Monkey Forest Tales: Importance of palms for primates in the study area


Some weeks ago, someone from the region ask me if palms we’re important for primates. The short answer is yes they are important. Therefore, in today’s post, we are going to talk about the importance of palms for monkeys in the study area.
Colombia is one of the countries with more diversity of palms in the world. This makes palms an important source of resources for monkeys and other fauna such as birds, reptiles, frogs, and other mammals. Palms are used as nesting sites, as a source to search for insects and spiders, as a perch or a place to rest during the daily activities, and food. Fruits and flowers of many palm species are used by parrots, monkeys, and other mammals as food.
One feature common to most of palm fruits is a hard seed which contain oil, sometimes covered by a hard shell (epicarp), which make it difficult to break and the contains not always available for all animals.
For example, black-capped capuchins display an interesting behavior to open the nuts of cumare (Astrocaryum chambira), a tall palm species which trunk is covered by thorns, with a medium size nut of hard shell, which have a coconut inside rich in oil and when it is unripe it contains water. Black-capped capuchins get to the palm fruits very carefully from other trees around the cumare palm and then with their strong teeth take one nut from the cluster. One they have it, they move to a nearby trees with wide branches and start knocking the fruit using most of their bodies (Izawa 1979). Mostly the adult males are the ones that can open most of the palm fruits, juveniles imitate them but not always are successful.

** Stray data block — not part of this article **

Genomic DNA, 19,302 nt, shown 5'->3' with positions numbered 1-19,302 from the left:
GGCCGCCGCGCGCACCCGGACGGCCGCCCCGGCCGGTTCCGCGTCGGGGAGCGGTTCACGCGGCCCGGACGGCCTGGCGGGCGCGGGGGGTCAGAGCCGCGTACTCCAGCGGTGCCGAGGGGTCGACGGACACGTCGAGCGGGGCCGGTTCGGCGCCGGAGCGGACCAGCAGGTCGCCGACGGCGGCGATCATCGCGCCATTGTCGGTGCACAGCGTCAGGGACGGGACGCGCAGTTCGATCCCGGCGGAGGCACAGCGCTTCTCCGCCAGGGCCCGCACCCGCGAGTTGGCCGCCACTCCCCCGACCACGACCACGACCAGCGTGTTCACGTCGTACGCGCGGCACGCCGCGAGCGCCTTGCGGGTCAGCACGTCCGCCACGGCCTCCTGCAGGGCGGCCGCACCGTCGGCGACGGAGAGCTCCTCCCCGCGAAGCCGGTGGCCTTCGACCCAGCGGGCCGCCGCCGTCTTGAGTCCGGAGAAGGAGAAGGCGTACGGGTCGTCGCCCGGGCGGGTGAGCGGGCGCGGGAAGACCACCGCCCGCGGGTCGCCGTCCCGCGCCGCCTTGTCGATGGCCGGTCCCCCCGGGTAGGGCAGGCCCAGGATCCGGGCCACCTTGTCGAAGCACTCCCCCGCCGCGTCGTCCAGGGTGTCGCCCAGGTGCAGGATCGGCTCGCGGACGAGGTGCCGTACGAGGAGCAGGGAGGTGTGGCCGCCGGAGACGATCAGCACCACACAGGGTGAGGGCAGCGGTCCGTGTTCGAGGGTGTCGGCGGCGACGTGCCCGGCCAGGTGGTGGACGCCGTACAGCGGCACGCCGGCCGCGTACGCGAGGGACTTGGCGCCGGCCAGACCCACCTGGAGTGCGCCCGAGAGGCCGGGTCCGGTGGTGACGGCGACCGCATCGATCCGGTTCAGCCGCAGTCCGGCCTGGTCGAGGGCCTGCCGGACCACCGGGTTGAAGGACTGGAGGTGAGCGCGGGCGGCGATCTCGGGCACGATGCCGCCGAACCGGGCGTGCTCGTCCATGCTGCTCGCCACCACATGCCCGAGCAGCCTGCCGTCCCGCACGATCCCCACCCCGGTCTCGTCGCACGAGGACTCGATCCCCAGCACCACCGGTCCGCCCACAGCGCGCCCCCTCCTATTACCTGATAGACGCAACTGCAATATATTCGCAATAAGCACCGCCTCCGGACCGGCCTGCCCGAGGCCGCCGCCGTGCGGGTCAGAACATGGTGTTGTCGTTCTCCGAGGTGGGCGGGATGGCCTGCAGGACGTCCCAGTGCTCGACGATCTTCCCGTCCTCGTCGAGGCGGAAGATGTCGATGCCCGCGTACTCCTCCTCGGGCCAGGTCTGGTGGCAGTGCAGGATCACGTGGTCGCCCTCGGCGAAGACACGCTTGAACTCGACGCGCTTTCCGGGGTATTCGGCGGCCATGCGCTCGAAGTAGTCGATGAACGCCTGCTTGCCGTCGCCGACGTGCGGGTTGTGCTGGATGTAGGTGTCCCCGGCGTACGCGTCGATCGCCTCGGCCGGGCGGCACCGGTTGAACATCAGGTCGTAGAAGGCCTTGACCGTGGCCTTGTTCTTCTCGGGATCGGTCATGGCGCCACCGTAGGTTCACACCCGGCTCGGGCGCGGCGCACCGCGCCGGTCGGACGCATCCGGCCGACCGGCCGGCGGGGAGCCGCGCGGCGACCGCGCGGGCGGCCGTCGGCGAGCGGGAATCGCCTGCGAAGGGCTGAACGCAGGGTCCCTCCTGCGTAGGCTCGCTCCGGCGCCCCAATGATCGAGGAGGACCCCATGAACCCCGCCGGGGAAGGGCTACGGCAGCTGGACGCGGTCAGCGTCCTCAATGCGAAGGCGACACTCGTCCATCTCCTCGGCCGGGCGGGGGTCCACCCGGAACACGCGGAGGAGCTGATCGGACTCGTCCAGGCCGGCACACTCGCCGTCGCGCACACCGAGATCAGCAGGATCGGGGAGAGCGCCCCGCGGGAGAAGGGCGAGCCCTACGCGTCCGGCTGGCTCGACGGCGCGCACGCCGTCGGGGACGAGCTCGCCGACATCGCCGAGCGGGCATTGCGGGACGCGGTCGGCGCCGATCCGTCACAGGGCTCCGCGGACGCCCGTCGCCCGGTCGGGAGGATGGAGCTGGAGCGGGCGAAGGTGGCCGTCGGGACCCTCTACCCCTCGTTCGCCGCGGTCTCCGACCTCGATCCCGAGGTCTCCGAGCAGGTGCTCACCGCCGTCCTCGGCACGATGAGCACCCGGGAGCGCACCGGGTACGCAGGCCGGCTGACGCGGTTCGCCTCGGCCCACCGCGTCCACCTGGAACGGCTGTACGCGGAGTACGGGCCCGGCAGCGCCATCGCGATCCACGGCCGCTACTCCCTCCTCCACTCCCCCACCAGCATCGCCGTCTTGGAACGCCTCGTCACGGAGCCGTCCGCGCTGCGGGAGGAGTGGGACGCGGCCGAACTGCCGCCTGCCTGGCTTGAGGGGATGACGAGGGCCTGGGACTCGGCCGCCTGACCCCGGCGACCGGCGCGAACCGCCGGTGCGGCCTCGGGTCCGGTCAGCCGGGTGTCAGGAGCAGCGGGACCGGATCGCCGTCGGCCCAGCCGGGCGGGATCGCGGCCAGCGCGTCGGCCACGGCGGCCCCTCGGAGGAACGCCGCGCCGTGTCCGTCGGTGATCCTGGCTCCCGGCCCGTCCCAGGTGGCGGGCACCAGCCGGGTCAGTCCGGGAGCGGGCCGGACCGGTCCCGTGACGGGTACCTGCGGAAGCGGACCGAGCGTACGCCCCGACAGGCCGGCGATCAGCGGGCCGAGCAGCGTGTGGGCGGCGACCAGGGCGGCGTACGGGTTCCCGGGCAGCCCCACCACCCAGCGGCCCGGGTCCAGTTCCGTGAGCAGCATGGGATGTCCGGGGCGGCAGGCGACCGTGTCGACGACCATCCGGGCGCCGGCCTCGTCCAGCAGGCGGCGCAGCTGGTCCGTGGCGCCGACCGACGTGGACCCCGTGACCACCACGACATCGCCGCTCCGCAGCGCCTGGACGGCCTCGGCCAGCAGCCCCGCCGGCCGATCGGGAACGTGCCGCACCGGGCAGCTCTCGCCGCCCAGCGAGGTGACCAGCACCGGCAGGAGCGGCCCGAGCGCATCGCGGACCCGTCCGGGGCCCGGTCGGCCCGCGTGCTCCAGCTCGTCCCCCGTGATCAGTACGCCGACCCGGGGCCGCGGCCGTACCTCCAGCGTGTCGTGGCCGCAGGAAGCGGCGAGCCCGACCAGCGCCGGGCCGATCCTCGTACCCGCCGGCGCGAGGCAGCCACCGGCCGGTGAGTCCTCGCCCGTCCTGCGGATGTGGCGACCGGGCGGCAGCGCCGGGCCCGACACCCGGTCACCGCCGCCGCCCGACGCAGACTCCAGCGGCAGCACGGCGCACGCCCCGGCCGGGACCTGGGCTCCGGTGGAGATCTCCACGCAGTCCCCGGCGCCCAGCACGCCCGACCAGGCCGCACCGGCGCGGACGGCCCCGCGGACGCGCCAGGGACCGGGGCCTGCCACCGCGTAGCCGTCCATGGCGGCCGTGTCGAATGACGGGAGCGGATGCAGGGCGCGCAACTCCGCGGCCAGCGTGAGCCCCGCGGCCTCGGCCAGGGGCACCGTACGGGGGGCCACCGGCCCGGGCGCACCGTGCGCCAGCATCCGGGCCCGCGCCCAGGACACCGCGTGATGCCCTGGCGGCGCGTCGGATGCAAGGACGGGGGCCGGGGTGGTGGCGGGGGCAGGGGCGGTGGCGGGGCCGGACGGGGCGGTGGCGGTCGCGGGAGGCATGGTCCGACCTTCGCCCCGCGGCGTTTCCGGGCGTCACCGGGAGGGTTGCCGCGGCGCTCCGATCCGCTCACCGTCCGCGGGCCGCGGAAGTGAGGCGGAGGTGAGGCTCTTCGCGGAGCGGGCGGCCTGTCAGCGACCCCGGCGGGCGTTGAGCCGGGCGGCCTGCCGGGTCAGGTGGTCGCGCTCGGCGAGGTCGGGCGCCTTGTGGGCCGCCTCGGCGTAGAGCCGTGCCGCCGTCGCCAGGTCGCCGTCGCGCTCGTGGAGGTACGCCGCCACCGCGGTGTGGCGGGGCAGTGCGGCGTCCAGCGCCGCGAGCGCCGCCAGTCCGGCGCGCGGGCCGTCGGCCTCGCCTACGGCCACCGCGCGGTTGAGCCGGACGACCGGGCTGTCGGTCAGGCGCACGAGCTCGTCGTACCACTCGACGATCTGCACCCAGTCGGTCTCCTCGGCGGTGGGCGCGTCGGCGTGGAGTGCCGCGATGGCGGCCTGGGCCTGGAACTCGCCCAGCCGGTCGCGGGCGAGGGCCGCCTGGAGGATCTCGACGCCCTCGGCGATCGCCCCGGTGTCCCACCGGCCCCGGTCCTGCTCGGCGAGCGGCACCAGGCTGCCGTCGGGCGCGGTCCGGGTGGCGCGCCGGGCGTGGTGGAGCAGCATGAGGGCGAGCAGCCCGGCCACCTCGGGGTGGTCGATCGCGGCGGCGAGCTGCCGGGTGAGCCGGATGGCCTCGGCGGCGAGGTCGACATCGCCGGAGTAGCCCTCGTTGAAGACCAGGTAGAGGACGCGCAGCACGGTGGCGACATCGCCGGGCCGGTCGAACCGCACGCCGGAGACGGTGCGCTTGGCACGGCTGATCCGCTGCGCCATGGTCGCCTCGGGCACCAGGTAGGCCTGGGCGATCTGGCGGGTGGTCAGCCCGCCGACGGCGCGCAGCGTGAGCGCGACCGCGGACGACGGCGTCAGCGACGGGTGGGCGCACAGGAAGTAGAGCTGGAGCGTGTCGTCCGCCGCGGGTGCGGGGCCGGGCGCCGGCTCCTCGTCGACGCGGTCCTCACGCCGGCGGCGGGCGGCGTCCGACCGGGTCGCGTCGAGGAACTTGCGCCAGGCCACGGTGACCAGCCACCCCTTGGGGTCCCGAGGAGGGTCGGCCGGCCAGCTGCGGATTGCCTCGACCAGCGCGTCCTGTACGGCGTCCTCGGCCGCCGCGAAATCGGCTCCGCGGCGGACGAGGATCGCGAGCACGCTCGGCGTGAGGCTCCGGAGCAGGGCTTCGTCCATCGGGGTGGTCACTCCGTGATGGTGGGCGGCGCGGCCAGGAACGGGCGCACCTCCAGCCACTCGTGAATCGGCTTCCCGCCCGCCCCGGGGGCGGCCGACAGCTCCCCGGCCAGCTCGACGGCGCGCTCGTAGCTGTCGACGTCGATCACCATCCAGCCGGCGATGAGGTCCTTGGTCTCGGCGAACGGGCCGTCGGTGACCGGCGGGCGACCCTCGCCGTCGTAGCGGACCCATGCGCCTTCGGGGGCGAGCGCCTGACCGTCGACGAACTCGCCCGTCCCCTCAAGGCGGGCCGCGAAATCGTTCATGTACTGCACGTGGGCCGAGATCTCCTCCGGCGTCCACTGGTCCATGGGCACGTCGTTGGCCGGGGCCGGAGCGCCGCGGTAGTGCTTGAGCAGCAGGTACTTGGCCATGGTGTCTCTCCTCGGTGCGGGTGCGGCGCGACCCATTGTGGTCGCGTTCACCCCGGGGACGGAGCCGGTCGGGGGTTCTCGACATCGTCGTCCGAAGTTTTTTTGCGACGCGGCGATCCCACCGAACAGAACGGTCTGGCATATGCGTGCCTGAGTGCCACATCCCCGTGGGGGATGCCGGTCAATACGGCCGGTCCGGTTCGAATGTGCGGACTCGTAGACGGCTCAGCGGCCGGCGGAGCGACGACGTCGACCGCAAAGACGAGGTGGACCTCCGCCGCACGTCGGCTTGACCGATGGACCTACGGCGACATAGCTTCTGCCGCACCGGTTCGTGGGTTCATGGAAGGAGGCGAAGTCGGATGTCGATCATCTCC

Cumare palms were once a very common palm in the study area, however they have been cut from most of the forests and pastures because the cattle used to get hurt by its thorns, according to local people living in the area over 30 years.
Palms are used by monkeys as nesting sites or as food or to search insects and spiders. For example palms like moriche (Mauritia flexuosa) and unamas or milpeso (Oenocarpus bataua) are used as nesting sites for Brumbacks night monkeys (Aotus brumbackii), black-capped capuchins (Sapajus apella) and Colombian squirrel monkeys (Saimiri cassiquiarensis albigena). This palms are also used as food. All these monkeys used them to eat its flowers and its ripe and unripe fruits.
Other palms such as pona (Iriarthea exhorriza), asai (Euterpe oleracea) and cumare (Astrocarium chambira) are used only for their fruits for all monkey species in the study area, including the dusky titi monkey and the red howler monkeys. In the study area palms such as asai, unama and moriche are still common and very important for the local fauna, including monkeys.
Izawa, K. 1979. Food and feeding behavior of wild black-capped capuchin (Cebus apella). Primates 21: 57-76.
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